Lawrence James, You consider that taking the outcome of the referendum as the voice of the nation (an odd choice of words, considering your views on "nation state democracy") is a "flimsy assumption". Yet UK governments are all elected on the majority of votes, not of those entitled to vote, but those voting. Are they all then illegitimate? You clearly consider that in virtue of your deep study of history you have a better sense of the "authentic voice of the nation". And that those whose view differs from your own must perforce be in the grip of "visceral passions". Honestly, your opinionated arrogance, so naively and disingenuously displayed, is quite breathtaking. And how splendidly cack-handed to suggest that the states formed from the implosion of Austria-Hungary were desolated, only to regain "happiness" when taken under the wing of a subsequent supranational entity. A rosy view indeed of what's happening on the eastern fringes of the EU. "A substantial body of historians wrote to the Guardian"in favour of your view of things. Who'd a thunk? Don't you think it might be a "flimsy assumption" that a group of historians writing to the Guardian represent an expert consensus? The Guardian - known in my day as the Grauniad - is not known for its breadth of view. How many of them were there? What proportion of historians at large do they represent? You don't believe that the "nation-state democracy" is the only basis for human happiness. Fair enough. But I don't think anyone with half a brain ever thought it was. Happiness or otherwise is an individual condition. But as a model for organising collective human affairs in a manageable and generally positive way - giving people in a fairly local context a say in how they want things arranged, and giving those groups of people a structure in which to arrange their relations with other groups - it's not doing too badly. There are many very successful nation states deeply engaged in positive relations with their peers, and still many shambolic attempts at the same, largely riven by their internal contradictions. Such is humanity. Your preferred alternative seems to me to be a new imperialism run by "experts" rather than dynasties. A Brave New World.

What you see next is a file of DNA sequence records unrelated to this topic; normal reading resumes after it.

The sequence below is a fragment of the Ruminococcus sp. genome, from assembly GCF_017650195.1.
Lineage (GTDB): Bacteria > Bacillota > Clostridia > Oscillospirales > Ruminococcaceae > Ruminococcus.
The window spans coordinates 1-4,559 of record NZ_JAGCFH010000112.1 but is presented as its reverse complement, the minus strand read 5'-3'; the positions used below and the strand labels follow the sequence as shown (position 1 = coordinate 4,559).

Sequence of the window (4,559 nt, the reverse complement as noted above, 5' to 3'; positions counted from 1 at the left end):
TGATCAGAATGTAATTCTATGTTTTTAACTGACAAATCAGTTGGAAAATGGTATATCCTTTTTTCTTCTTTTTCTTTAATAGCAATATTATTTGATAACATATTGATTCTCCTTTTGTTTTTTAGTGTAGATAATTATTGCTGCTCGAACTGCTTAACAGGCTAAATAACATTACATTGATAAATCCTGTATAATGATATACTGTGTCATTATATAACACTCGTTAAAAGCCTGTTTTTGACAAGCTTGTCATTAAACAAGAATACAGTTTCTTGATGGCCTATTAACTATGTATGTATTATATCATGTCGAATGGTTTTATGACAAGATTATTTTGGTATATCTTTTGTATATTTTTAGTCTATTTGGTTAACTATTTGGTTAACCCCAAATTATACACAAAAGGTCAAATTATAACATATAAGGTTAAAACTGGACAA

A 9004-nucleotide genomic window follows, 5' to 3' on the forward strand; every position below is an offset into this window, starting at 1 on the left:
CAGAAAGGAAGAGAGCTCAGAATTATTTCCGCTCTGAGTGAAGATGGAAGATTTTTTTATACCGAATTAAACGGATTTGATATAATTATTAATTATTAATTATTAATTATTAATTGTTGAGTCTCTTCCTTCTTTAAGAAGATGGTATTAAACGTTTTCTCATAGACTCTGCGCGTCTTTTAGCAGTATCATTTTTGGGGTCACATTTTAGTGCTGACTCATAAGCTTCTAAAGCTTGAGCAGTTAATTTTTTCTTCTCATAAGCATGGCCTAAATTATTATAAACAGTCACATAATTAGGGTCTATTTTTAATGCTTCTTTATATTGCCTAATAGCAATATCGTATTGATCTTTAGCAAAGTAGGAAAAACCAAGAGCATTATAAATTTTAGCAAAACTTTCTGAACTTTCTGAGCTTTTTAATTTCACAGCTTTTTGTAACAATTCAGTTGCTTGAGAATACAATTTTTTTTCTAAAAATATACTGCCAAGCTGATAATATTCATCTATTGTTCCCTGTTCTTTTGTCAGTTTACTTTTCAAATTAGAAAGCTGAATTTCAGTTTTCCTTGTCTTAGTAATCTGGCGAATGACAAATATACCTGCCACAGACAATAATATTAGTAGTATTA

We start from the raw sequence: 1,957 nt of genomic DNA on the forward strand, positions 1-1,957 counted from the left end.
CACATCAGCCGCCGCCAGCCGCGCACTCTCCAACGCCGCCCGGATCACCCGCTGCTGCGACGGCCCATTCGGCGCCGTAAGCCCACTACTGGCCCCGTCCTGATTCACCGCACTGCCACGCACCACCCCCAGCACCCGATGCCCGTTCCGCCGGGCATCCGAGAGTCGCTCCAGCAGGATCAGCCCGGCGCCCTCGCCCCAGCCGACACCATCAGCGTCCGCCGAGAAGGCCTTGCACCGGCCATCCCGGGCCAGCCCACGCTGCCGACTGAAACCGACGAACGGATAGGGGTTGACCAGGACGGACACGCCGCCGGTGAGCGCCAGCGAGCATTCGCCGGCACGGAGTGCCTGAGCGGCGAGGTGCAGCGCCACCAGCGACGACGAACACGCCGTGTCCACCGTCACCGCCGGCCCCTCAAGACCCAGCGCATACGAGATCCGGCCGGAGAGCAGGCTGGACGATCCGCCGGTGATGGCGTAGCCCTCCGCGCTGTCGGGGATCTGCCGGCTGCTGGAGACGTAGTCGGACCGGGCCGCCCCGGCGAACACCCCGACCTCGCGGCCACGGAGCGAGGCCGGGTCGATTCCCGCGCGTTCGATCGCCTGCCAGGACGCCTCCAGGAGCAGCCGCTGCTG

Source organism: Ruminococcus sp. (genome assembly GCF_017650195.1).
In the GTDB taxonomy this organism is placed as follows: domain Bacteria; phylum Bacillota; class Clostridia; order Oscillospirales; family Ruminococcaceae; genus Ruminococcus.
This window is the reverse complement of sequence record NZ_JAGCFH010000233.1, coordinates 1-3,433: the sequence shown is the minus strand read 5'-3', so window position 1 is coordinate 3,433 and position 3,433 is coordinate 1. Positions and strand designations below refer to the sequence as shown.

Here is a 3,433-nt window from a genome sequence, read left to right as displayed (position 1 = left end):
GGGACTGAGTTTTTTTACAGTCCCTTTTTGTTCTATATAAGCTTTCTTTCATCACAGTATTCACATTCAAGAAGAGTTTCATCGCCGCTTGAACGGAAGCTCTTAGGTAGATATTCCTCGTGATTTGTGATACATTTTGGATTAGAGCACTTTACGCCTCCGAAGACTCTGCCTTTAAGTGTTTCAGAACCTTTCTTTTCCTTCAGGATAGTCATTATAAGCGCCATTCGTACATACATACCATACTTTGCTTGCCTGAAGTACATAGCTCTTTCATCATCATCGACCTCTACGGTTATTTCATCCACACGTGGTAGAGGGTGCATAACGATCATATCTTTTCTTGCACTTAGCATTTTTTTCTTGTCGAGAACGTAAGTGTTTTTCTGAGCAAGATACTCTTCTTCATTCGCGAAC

Lawrence James
November 23rd, 2018
1:11 PM
Lucky for you that you did not specify your stake, for there are Brexiteers in my family and among my circle of friends. As for experts, during the Referendum campaign,a substantial body of historians wrote to the Guardian in favour of remain.I do not believe that the 'nation state democracy' is the only basis for human happiness or human progress. Consider the 'states' formed after the implosion of the Habsburg empire, their subsequent misfortunes and how now they are happy within a supra-national entity, the EU. Many nominal of the 'national democracies' that were once part of Britain's African and Asian empire have not enjoyed stability and prosperity, rather the opposite. Sorry for the typo.

TOM TRAVERS
November 20th, 2018
9:11 PM
I teach at a Russell Group university and am generally counted as being something of an expert in particular field. I voted Brexit because I believe in nation state democracy. Making sweeping generalisations about the 'Brexiteer mind' disqualifies you as any sort of academic, it is pure bigotry and ignorance. I know people who voted both remain and leave, I would wager a fair amount of money you only ever talk to remain voters. Also, try proof reading comments, it makes them more coherent - though no less intolerant or prejudiced.

Lawrence James
November 10th, 2018
4:11 PM
This article is predicated on the flimsy assumption that a third of the electorate is somehow the authentic voice of the whole nation. It is not. Another equally questionable assumption is that historians are out of touch - they don't 'get out much' whatever that they may mean. We do. We also understand more about the past which has shaped the modern world and the nature of relations between nations. But such knowledge based upon study does count for anything in the Brexiteer mind, which is hostile to all experts, the more so when they contradict visceral passions.